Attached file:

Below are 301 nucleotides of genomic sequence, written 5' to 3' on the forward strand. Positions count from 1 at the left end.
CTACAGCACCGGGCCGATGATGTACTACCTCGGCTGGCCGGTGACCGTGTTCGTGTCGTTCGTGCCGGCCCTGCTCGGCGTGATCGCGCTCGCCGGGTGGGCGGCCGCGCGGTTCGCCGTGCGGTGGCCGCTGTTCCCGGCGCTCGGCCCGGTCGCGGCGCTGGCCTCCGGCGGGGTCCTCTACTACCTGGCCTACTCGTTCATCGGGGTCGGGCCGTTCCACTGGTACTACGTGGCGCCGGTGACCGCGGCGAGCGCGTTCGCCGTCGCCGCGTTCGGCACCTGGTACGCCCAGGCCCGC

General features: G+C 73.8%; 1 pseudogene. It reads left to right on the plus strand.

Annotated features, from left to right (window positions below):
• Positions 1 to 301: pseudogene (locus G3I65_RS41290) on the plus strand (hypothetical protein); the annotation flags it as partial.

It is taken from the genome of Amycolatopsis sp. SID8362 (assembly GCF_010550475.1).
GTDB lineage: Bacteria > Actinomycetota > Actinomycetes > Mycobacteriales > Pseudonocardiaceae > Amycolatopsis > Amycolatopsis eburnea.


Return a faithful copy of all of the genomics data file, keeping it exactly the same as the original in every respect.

Below are 301 nucleotides of genomic sequence, written 5' to 3' on the forward strand. Positions count from 1 at the left end.
CTACAGCACCGGGCCGATGATGTACTACCTCGGCTGGCCGGTGACCGTGTTCGTGTCGTTCGTGCCGGCCCTGCTCGGCGTGATCGCGCTCGCCGGGTGGGCGGCCGCGCGGTTCGCCGTGCGGTGGCCGCTGTTCCCGGCGCTCGGCCCGGTCGCGGCGCTGGCCTCCGGCGGGGTCCTCTACTACCTGGCCTACTCGTTCATCGGGGTCGGGCCGTTCCACTGGTACTACGTGGCGCCGGTGACCGCGGCGAGCGCGTTCGCCGTCGCCGCGTTCGGCACCTGGTACGCCCAGGCCCGC

General features: G+C 73.8%; 1 pseudogene. It reads left to right on the plus strand.

Annotated features, from left to right (window positions below):
• Positions 1 to 301: pseudogene (locus G3I65_RS41290) on the plus strand (hypothetical protein); the annotation flags it as partial.

It is taken from the genome of Amycolatopsis sp. SID8362 (assembly GCF_010550475.1).
GTDB lineage: Bacteria > Actinomycetota > Actinomycetes > Mycobacteriales > Pseudonocardiaceae > Amycolatopsis > Amycolatopsis eburnea.